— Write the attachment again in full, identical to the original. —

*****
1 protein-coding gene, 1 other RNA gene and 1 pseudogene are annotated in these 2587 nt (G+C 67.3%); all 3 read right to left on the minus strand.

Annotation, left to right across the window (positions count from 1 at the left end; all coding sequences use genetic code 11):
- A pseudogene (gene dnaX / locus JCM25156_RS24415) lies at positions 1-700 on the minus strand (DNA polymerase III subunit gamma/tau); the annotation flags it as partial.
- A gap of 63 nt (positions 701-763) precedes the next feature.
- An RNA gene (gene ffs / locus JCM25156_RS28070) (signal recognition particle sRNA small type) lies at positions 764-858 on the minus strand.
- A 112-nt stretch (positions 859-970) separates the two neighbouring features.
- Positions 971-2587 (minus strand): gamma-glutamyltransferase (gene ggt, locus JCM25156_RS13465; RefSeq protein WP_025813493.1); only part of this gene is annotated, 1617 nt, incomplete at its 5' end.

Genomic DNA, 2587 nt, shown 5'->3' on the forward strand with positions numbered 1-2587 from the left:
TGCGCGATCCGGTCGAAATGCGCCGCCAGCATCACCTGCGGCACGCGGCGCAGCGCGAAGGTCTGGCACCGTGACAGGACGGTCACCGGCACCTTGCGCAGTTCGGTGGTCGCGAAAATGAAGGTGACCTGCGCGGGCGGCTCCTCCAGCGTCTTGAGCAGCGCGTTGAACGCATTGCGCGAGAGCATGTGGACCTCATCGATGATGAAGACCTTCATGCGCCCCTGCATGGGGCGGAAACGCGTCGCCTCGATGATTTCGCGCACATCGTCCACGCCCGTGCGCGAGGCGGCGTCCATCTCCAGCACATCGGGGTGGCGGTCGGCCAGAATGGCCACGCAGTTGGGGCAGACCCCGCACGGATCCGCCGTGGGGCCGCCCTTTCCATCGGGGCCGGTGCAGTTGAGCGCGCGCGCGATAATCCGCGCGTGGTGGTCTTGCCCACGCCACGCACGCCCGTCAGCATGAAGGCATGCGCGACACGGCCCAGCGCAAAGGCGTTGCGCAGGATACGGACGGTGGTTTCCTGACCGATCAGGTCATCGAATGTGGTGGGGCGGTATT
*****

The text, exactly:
1 protein-coding gene, 1 other RNA gene and 1 pseudogene are annotated in these 2587 nt (G+C 67.3%); all 3 read right to left on the minus strand.

Annotation, left to right across the window (positions count from 1 at the left end; all coding sequences use genetic code 11):
- A pseudogene (gene dnaX / locus JCM25156_RS24415) lies at positions 1-700 on the minus strand (DNA polymerase III subunit gamma/tau); the annotation flags it as partial.
- A gap of 63 nt (positions 701-763) precedes the next feature.
- An RNA gene (gene ffs / locus JCM25156_RS28070) (signal recognition particle sRNA small type) lies at positions 764-858 on the minus strand.
- A 112-nt stretch (positions 859-970) separates the two neighbouring features.
- Positions 971-2587 (minus strand): gamma-glutamyltransferase (gene ggt, locus JCM25156_RS13465; RefSeq protein WP_025813493.1); only part of this gene is annotated, 1617 nt, incomplete at its 5' end.

Genomic DNA, 2587 nt, shown 5'->3' on the forward strand with positions numbered 1-2587 from the left:
TGCGCGATCCGGTCGAAATGCGCCGCCAGCATCACCTGCGGCACGCGGCGCAGCGCGAAGGTCTGGCACCGTGACAGGACGGTCACCGGCACCTTGCGCAGTTCGGTGGTCGCGAAAATGAAGGTGACCTGCGCGGGCGGCTCCTCCAGCGTCTTGAGCAGCGCGTTGAACGCATTGCGCGAGAGCATGTGGACCTCATCGATGATGAAGACCTTCATGCGCCCCTGCATGGGGCGGAAACGCGTCGCCTCGATGATTTCGCGCACATCGTCCACGCCCGTGCGCGAGGCGGCGTCCATCTCCAGCACATCGGGGTGGCGGTCGGCCAGAATGGCCACGCAGTTGGGGCAGACCCCGCACGGATCCGCCGTGGGGCCGCCCTTTCCATCGGGGCCGGTGCAGTTGAGCGCGCGCGCGATAATCCGCGCGTGGTGGTCTTGCCCACGCCACGCACGCCCGTCAGCATGAAGGCATGCGCGACACGGCCCAGCGCAAAGGCGTTGCGCAGGATACGGACGGTGGTTTCCTGACCGATCAGGTCATCGAATGTGGTGGGGCGGTATT